Bruce Lee once said: “Absorb what is useful, discard what is not, add what is uniquely your own.”
The idea of constantly researching and refining his own experience was key to Lee’s way of life. As it is with the advent of IoT, high speed communications, mobile field tools, and other business and operations enablers, modern utilities are refining how they work by learning from asset performance, as are other heavily capitalized businesses that depend on their assets.
While some companies may view assets as things that consume operations expenses, they probably view asset management simply as work maintenance. In reality, asset management is the coordinated activity of an organization to realize value from assets.
Success comes from coordinating specific activities and using that coordination to build a framework for coordinating other activities. How do you optimize asset performance and improve situational awareness so that you can improve your decision-making processes? Building new IT systems can help automate processes but data quality and information management are the foundation for making all this effective.
Topics that are at the top of the priority list for many utilities are improved decision-making, risk management, asset management, system performance, and digitization but the key to effective realization of these goals is good information management.
Performance Measurement for Assets and the Asset Management System
The following diagram depicts performance measurement for both assets and the related Asset Management System. Asset health and performance management are both becoming increasingly important as utilities and other companies try to extract maximum value from their assets. This means delivering value to customers and that in turn means learning from prior failures, understanding trends in health and performance and the links between them. This is achieved by developing measures to enable a move from being reactive to proactive by being able to forecast health and performance while using sensors and inspections to validate those projections.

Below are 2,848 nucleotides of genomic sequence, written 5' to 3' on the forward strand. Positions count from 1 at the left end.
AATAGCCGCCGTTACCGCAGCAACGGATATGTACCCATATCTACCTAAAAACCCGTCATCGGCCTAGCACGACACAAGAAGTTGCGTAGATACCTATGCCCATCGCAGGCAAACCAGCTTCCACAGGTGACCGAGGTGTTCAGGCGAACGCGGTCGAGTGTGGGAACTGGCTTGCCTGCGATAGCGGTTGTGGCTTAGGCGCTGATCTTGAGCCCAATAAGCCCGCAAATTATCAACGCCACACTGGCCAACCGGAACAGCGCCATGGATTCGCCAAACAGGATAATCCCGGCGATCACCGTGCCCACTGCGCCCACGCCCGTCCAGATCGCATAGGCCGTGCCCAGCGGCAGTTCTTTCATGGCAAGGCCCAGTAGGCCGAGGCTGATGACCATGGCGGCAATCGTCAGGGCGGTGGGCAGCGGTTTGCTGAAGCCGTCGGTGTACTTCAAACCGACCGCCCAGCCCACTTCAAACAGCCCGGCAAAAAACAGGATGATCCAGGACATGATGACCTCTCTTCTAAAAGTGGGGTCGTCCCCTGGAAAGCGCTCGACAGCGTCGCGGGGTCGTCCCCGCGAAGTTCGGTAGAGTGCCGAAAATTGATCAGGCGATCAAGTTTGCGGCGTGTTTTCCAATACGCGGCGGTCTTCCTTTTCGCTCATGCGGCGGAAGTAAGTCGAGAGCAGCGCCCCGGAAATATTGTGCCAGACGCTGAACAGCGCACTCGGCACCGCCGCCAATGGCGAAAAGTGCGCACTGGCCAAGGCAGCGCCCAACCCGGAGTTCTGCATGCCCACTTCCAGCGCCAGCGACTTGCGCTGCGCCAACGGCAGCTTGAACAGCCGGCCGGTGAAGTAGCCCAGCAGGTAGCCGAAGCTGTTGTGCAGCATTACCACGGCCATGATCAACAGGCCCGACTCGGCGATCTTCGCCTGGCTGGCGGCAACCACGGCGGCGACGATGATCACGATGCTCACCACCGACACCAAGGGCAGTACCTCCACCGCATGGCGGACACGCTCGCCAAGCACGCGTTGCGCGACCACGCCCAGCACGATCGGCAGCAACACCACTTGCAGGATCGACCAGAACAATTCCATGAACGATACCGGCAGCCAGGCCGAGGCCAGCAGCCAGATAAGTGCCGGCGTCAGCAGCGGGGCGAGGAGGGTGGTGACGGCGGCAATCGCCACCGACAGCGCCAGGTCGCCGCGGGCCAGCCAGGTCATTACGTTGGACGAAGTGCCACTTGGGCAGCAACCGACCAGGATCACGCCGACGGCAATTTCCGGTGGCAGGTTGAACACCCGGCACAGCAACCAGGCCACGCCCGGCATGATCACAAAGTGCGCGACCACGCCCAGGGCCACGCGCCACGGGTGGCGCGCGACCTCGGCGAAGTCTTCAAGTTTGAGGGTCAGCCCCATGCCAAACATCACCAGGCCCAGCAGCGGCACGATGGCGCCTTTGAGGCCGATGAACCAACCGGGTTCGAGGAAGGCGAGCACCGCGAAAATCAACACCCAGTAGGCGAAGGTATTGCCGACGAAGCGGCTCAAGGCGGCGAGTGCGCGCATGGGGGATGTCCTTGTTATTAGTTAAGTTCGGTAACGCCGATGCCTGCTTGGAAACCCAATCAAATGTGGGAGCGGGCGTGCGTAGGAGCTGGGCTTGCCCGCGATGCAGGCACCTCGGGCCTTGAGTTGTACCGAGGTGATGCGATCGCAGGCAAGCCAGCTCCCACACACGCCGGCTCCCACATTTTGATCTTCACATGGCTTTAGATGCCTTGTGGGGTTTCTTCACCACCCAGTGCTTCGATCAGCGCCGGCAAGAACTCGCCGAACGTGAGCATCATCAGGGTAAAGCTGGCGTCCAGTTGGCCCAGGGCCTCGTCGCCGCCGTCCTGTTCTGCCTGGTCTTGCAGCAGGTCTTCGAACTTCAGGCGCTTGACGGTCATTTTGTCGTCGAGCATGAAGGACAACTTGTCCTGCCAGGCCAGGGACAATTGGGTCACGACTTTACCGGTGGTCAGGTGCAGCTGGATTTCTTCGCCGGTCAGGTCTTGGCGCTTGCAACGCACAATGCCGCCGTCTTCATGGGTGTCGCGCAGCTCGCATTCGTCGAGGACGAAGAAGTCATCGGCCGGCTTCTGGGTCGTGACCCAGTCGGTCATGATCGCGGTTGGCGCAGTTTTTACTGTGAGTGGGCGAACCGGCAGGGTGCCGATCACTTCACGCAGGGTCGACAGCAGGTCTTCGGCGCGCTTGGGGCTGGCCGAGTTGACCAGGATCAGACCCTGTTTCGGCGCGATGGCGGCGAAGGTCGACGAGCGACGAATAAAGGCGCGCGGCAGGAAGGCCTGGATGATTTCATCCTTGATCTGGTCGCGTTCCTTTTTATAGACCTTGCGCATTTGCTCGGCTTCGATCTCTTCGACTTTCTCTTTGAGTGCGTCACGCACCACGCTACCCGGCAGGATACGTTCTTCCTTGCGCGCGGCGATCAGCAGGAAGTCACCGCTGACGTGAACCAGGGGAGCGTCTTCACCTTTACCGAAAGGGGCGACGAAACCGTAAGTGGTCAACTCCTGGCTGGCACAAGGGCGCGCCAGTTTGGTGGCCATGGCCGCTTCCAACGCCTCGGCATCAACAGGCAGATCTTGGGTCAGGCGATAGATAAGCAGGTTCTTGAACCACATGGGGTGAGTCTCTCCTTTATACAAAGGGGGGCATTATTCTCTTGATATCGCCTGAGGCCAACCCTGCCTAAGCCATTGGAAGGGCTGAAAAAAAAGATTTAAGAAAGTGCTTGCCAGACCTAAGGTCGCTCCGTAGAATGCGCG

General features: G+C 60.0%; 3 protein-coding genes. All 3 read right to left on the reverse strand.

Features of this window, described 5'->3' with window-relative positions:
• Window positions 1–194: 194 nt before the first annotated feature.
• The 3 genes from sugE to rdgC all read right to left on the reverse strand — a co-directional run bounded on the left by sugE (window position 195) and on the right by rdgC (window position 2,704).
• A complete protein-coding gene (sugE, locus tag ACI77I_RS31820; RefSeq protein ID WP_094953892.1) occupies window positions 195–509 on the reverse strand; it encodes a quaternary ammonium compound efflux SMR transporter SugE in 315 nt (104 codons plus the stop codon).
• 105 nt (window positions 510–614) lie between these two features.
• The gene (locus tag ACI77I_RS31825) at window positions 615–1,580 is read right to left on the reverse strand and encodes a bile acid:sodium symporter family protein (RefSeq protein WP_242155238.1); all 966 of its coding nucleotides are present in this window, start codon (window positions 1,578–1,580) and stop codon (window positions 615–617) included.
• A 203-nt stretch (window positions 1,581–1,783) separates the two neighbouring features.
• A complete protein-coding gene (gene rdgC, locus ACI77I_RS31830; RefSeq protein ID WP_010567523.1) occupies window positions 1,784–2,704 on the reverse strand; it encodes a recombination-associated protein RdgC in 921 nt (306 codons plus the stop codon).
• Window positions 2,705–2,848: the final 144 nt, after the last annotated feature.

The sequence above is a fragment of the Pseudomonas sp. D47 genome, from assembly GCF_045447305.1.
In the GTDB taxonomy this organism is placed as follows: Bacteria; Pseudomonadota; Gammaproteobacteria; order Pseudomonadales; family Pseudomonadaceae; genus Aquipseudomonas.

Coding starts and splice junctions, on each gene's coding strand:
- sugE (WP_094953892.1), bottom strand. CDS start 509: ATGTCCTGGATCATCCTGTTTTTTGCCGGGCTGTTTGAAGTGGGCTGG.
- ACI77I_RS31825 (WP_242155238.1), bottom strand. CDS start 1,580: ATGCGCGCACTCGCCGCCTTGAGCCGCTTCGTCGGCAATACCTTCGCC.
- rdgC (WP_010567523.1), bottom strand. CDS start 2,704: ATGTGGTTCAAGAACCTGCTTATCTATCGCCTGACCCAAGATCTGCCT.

By creating both leading and lagging indicators and monitoring both against asset health and performance, we are able to create a closed-loop system that enables continuous improvement. This helps to eliminate uncertainty and nasty surprises while creating a more solid foundation for future capital and operational investment planning.
Asset Management System
It begins with the Asset Management System (AMS), which is defined by the Institute of Asset Management (IAM) and the ISO 55001 Management System standards as a system of direction and control for asset management that complies with the following seven multidimensional requirement areas:
- Defining the organizational context
- Leadership commitment and direction, and roles and responsibilities
- Multilevel planning for assets and asset management
- Support for effective management resources (including competence), tools and information
- Operational control of the management system and dependent asset systems
- Evaluation of the performance of the management system and dependent asset systems
- Improvement, including correction and prevention in a quality-process environment
The “system” in AMS is not a software package. It refers to a collection of policies, procedures and supporting systems that provide the necessary components for an organization to perform its asset management activities and realize its goals. Each of these seven requirements are supported by between five and 20 “shall statements” to provide the detail for each requirement. Furthermore, “Clause 2.4.3 of ISO 55000 … states that: ‘An asset management system is used by the organization to direct, coordinate and control asset management activities. It can provide improved risk control and gives assurance that the asset management objectives will be achieved on a consistent basis. …” [from IAM’s publication “Asset Management – an Anatomy” Section 3.2 ]